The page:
Written by TTT Subscriber Bob Pearce.
What do TV football pundits actually do?
Their main skill seems to be to have a selection of set phrases available for a range of events that happen, and to be able to combine them in relatively random ways to avoid them sounding monotonous.
A shot is saved:
“He made himself big.”
“He stayed on his feet.”
“He watched it all the way.”
What other job’s main skill is to have a selection of set sounds available for a range of events, and to be able to combine them in relatively random ways to avoid them sounding monotonous?
A wind chime.
You could describe a wind chime as a decorative arrangement of small pieces of glass, metal, and shell, with a ‘clapper’, suspended from a frame, typically hung near a door or window so as to make a tinkling sound in the draught.
The wind blows. ‘Cling’. ‘Ding’. ‘Clang’. ‘Dong’.
As Steven Wright once said: “My daddy told me wind chimes were for stupid people so they’d know when there’s a breeze”.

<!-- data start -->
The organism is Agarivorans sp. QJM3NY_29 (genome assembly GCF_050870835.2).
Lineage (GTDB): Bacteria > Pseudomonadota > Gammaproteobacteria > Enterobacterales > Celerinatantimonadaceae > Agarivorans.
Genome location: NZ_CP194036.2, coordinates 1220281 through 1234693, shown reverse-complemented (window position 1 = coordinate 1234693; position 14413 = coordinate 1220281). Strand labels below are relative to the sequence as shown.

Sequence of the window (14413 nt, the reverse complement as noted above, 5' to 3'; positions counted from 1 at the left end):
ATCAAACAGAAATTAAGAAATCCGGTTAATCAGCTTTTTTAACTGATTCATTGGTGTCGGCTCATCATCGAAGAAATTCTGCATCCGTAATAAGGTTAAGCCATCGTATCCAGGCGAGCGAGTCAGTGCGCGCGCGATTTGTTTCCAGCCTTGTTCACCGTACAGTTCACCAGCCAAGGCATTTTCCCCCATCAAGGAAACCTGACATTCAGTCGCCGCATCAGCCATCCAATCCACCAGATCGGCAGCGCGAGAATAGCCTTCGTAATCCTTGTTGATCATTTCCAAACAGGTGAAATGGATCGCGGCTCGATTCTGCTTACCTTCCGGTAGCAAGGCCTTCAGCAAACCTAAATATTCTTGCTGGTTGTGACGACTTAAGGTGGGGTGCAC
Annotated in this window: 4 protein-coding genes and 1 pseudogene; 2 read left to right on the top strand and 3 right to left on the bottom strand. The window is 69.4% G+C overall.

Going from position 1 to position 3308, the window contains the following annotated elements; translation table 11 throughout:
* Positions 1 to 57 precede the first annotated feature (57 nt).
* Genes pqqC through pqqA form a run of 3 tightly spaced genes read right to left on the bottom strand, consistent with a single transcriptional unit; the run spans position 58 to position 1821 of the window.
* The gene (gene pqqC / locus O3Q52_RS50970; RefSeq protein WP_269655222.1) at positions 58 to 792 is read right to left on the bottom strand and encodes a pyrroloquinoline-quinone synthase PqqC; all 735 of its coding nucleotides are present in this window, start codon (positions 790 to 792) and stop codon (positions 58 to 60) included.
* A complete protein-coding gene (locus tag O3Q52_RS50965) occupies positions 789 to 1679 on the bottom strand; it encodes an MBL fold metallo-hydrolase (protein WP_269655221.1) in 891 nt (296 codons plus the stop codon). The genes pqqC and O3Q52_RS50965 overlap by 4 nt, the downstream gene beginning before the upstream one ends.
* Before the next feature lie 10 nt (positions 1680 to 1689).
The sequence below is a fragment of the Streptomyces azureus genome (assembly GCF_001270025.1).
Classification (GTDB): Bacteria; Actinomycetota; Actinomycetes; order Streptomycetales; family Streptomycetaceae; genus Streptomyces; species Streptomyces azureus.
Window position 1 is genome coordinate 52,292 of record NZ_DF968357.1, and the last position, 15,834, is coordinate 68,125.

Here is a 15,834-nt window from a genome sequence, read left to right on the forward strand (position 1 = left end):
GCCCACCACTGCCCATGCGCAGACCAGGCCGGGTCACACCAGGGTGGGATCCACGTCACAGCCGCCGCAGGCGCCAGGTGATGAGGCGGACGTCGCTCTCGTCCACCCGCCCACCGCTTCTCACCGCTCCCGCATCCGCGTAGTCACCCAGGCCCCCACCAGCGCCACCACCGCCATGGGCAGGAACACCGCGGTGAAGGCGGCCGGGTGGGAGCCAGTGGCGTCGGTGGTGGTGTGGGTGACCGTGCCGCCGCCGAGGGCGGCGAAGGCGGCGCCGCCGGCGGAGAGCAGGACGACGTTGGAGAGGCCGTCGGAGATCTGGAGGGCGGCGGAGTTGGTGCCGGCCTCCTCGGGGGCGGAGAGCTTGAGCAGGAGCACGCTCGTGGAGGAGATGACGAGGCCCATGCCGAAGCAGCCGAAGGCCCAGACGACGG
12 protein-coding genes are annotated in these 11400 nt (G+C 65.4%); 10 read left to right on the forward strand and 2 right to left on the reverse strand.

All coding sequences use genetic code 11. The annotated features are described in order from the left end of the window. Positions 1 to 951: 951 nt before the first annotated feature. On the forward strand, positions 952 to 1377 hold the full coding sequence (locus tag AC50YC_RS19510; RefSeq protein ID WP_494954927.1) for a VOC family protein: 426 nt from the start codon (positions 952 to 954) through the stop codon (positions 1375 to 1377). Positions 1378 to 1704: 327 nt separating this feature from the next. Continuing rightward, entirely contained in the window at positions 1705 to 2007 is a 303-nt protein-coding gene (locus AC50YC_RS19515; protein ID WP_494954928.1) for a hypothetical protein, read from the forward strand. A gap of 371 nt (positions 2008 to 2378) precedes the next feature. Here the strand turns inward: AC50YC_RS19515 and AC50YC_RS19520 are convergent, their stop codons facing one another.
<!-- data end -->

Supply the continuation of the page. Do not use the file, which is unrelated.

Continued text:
The sounds produced by a wind chime gets filed under a genre called ‘Generative Music’. All the work goes into designing the selection and assembly and placement. The system is set up and you wait and see what combinations it produces when a trigger event occurs. Thereafter it requires no skill or intelligence.
As Eric Morecambe might have put it, “I’m playing all the right notes, but not necessarily in the right order.”
The wind blows. ‘Ding’. ‘Cling’. ‘Dong’. ‘Clang’.
You could describe a football pundit as a decorative arrangement of small pieces of cliché, platitude and banality, with a ‘yapper’, spoken from a microphone, typically hanging out near a football pitch so as to make a jingling sound in the match.
Football pundits can be understood as being like a collection of wind chimes, each triggered to jingle by different events on the football pitch.
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